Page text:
“I want to challenge you a little bit, because unless you are actively trying to change that power dynamic we are all part of the problem. Liberal is not an accomplishment. Saying that you are liberal is not some end goal. … Liberalism is still rooted in a system that tries to deny that this is happening. Liberalism still benefits from these processes, and they are the type of processes that still necessitate the need for the type of good that you are trying to do anyway,” Williams said. “If your work is not addressing the power dynamic or actually repairing the harm done to the people who are victims to these systems … then you are unfortunately part of the problem.”

Photo by Jeff Li.

Benjamin echoed Williams’ sentiments, and hoped that his conversation would encourage the campus community to engage in discussions about the “isms” that are at play in Grinnell.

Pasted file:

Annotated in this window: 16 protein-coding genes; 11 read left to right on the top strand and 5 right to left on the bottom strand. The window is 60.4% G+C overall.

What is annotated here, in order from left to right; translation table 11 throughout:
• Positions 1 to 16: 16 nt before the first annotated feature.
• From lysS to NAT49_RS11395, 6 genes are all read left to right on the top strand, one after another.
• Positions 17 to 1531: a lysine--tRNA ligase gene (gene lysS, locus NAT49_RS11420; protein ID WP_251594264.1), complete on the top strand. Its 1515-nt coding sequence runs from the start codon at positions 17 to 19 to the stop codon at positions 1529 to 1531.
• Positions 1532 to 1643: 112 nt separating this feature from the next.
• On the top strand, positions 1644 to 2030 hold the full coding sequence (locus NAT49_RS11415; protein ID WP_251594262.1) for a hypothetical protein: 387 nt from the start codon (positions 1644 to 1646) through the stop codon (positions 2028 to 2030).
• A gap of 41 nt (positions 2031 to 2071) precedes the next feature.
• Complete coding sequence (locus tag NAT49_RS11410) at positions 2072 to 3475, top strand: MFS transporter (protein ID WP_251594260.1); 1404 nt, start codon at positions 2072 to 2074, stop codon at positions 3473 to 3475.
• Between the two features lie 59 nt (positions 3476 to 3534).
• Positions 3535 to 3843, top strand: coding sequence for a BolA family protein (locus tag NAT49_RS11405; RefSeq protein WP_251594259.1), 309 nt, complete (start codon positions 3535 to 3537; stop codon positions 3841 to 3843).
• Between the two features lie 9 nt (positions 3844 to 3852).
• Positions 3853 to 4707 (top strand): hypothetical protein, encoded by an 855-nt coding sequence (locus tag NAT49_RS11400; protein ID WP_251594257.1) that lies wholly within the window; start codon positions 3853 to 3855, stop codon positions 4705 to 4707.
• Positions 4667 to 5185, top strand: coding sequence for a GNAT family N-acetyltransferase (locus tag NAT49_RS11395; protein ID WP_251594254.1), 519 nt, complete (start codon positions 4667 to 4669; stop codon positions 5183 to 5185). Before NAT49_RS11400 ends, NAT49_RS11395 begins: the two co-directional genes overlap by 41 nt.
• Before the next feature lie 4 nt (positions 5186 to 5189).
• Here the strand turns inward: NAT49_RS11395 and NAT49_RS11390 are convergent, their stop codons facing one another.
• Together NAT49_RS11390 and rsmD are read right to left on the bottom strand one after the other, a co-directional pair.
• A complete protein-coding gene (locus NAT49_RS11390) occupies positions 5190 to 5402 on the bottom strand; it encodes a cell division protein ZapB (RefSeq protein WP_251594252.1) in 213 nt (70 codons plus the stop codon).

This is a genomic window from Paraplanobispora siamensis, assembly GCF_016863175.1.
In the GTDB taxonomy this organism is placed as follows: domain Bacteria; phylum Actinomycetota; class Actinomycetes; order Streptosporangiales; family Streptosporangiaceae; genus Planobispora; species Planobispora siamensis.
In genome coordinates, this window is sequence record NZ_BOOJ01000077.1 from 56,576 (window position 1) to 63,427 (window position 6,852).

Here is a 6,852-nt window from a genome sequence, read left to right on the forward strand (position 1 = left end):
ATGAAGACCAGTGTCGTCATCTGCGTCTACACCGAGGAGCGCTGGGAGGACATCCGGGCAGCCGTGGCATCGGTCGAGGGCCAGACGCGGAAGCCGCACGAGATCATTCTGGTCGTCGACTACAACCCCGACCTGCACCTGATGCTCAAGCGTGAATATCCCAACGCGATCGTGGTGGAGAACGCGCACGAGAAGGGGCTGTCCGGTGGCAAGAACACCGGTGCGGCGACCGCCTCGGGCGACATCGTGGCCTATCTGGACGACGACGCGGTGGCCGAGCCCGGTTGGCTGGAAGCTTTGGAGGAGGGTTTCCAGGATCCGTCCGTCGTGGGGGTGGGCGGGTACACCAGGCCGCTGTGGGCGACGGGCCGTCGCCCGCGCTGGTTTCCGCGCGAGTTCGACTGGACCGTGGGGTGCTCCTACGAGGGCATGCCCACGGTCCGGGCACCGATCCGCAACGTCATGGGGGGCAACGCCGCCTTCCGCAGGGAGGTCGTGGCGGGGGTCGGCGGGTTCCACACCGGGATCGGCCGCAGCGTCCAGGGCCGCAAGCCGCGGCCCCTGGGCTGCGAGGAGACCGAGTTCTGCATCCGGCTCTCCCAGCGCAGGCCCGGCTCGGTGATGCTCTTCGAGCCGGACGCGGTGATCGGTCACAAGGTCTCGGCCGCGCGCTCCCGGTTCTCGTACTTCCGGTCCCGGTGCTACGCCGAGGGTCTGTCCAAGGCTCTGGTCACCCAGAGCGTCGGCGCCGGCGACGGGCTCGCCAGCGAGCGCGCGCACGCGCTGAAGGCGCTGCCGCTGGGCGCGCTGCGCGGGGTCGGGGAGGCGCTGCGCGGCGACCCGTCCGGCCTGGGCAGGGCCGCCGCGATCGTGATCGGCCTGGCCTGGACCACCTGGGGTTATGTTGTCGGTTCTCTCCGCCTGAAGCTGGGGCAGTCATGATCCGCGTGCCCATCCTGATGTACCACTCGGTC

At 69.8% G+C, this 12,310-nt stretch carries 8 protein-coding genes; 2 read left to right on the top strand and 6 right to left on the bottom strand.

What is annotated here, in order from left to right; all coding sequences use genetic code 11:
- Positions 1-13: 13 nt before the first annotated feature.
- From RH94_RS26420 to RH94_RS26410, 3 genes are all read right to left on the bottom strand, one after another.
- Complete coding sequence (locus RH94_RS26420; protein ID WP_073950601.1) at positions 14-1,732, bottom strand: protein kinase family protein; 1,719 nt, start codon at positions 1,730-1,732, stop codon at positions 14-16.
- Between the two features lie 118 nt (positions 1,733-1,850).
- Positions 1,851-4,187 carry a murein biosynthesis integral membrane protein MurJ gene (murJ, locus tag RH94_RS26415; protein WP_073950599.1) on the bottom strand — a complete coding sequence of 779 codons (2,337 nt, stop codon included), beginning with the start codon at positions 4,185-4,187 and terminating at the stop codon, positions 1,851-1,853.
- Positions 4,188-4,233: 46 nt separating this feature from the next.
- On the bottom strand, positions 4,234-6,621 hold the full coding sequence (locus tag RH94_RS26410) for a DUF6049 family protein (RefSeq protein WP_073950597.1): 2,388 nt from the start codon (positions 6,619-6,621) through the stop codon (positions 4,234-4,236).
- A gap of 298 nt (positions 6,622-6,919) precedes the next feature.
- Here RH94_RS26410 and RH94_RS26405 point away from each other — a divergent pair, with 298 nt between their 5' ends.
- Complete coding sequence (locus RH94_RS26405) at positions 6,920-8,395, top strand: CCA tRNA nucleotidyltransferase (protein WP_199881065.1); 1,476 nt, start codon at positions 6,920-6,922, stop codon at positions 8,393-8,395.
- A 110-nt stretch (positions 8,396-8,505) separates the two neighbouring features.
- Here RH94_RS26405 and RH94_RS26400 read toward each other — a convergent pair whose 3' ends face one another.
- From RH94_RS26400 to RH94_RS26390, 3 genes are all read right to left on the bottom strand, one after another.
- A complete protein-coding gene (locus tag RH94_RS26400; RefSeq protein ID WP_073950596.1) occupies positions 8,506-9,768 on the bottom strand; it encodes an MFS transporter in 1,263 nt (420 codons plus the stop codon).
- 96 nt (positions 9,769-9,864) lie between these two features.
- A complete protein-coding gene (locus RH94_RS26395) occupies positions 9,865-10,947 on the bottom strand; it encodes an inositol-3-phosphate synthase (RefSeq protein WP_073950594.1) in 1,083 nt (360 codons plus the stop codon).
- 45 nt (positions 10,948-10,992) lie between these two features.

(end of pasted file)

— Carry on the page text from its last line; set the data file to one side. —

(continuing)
“My experience has been that Grinnell idealizes itself in ways that can undermine the work required to really have an inclusive campus, and … individuals are [unwilling] to be self-reflective about how they’re breathing an air that is imbued with racist, sexist, patriarchal … tendencies. This is the air we breathe, but folks want to act like it’s not because, ‘I’ve come to Grinnell and I’ve made a choice to be liberal and I pursue a social justice mission,’” Benjamin said in a later interview. “If you can’t be real with yourself about your preconceptions and the expectations that you place on persons of color, minoritized communities, expecting them to do the work of fighting white supremacy when they weren’t the ones to create it. This has to do not with the policing of black bodies but many times about how majority communities manage one another and to what extent they are willing to engage in difficult conversations with classmates, with people they think they’re friends with and to get real about how embedded these ideas are in our psyches and I think once we get clear on that, that’s a starting place.”